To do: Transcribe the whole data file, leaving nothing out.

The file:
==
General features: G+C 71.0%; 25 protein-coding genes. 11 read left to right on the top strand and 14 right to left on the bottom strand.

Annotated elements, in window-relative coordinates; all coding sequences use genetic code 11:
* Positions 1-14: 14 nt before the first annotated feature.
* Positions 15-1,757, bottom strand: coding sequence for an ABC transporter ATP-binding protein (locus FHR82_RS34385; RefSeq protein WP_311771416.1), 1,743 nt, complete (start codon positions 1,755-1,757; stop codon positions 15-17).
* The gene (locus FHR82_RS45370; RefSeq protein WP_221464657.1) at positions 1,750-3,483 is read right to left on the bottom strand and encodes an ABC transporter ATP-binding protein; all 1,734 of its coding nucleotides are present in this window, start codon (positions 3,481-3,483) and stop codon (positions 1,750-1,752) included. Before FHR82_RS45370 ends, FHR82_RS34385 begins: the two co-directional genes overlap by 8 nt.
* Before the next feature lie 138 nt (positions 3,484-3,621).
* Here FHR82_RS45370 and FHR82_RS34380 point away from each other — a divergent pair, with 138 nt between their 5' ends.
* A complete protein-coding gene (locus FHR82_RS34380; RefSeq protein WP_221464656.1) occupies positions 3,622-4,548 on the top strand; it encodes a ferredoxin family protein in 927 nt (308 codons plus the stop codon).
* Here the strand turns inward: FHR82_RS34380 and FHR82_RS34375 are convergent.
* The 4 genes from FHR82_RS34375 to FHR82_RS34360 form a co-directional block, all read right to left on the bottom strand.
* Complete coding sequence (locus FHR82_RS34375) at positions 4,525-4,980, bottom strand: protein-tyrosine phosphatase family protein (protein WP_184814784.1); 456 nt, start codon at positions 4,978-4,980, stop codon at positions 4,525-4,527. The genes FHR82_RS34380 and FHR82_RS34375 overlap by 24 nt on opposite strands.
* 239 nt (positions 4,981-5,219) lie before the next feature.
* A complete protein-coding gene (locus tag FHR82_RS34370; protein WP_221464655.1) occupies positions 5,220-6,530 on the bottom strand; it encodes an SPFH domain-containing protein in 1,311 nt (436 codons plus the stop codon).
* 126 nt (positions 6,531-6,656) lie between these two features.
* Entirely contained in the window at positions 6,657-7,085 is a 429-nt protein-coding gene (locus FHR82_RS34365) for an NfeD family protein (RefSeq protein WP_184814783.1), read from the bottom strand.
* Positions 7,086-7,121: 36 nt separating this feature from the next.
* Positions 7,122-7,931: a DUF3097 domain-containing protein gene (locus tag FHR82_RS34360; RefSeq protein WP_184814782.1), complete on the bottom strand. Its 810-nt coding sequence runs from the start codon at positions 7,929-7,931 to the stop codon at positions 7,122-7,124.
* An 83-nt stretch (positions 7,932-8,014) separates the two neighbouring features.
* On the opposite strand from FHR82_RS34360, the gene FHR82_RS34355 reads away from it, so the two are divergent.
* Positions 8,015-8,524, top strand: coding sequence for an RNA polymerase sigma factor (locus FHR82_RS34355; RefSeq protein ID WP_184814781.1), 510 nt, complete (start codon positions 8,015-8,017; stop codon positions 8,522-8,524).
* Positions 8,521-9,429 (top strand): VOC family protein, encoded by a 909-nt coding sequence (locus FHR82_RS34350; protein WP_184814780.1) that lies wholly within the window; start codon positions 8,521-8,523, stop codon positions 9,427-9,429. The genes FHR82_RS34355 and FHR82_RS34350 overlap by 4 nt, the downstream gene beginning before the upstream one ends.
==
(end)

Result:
General features: G+C 71.0%; 25 protein-coding genes. 11 read left to right on the top strand and 14 right to left on the bottom strand.

Annotated elements, in window-relative coordinates; all coding sequences use genetic code 11:
* Positions 1-14: 14 nt before the first annotated feature.
* Positions 15-1,757, bottom strand: coding sequence for an ABC transporter ATP-binding protein (locus FHR82_RS34385; RefSeq protein WP_311771416.1), 1,743 nt, complete (start codon positions 1,755-1,757; stop codon positions 15-17).
* The gene (locus FHR82_RS45370; RefSeq protein WP_221464657.1) at positions 1,750-3,483 is read right to left on the bottom strand and encodes an ABC transporter ATP-binding protein; all 1,734 of its coding nucleotides are present in this window, start codon (positions 3,481-3,483) and stop codon (positions 1,750-1,752) included. Before FHR82_RS45370 ends, FHR82_RS34385 begins: the two co-directional genes overlap by 8 nt.
* Before the next feature lie 138 nt (positions 3,484-3,621).
* Here FHR82_RS45370 and FHR82_RS34380 point away from each other — a divergent pair, with 138 nt between their 5' ends.
* A complete protein-coding gene (locus FHR82_RS34380; RefSeq protein WP_221464656.1) occupies positions 3,622-4,548 on the top strand; it encodes a ferredoxin family protein in 927 nt (308 codons plus the stop codon).
* Here the strand turns inward: FHR82_RS34380 and FHR82_RS34375 are convergent.
* The 4 genes from FHR82_RS34375 to FHR82_RS34360 form a co-directional block, all read right to left on the bottom strand.
* Complete coding sequence (locus FHR82_RS34375) at positions 4,525-4,980, bottom strand: protein-tyrosine phosphatase family protein (protein WP_184814784.1); 456 nt, start codon at positions 4,978-4,980, stop codon at positions 4,525-4,527. The genes FHR82_RS34380 and FHR82_RS34375 overlap by 24 nt on opposite strands.
* 239 nt (positions 4,981-5,219) lie before the next feature.
* A complete protein-coding gene (locus tag FHR82_RS34370; protein WP_221464655.1) occupies positions 5,220-6,530 on the bottom strand; it encodes an SPFH domain-containing protein in 1,311 nt (436 codons plus the stop codon).
* 126 nt (positions 6,531-6,656) lie between these two features.
* Entirely contained in the window at positions 6,657-7,085 is a 429-nt protein-coding gene (locus FHR82_RS34365) for an NfeD family protein (RefSeq protein WP_184814783.1), read from the bottom strand.
* Positions 7,086-7,121: 36 nt separating this feature from the next.
* Positions 7,122-7,931: a DUF3097 domain-containing protein gene (locus tag FHR82_RS34360; RefSeq protein WP_184814782.1), complete on the bottom strand. Its 810-nt coding sequence runs from the start codon at positions 7,929-7,931 to the stop codon at positions 7,122-7,124.
* An 83-nt stretch (positions 7,932-8,014) separates the two neighbouring features.
* On the opposite strand from FHR82_RS34360, the gene FHR82_RS34355 reads away from it, so the two are divergent.
* Positions 8,015-8,524, top strand: coding sequence for an RNA polymerase sigma factor (locus FHR82_RS34355; RefSeq protein ID WP_184814781.1), 510 nt, complete (start codon positions 8,015-8,017; stop codon positions 8,522-8,524).
* Positions 8,521-9,429 (top strand): VOC family protein, encoded by a 909-nt coding sequence (locus FHR82_RS34350; protein WP_184814780.1) that lies wholly within the window; start codon positions 8,521-8,523, stop codon positions 9,427-9,429. The genes FHR82_RS34355 and FHR82_RS34350 overlap by 4 nt, the downstream gene beginning before the upstream one ends.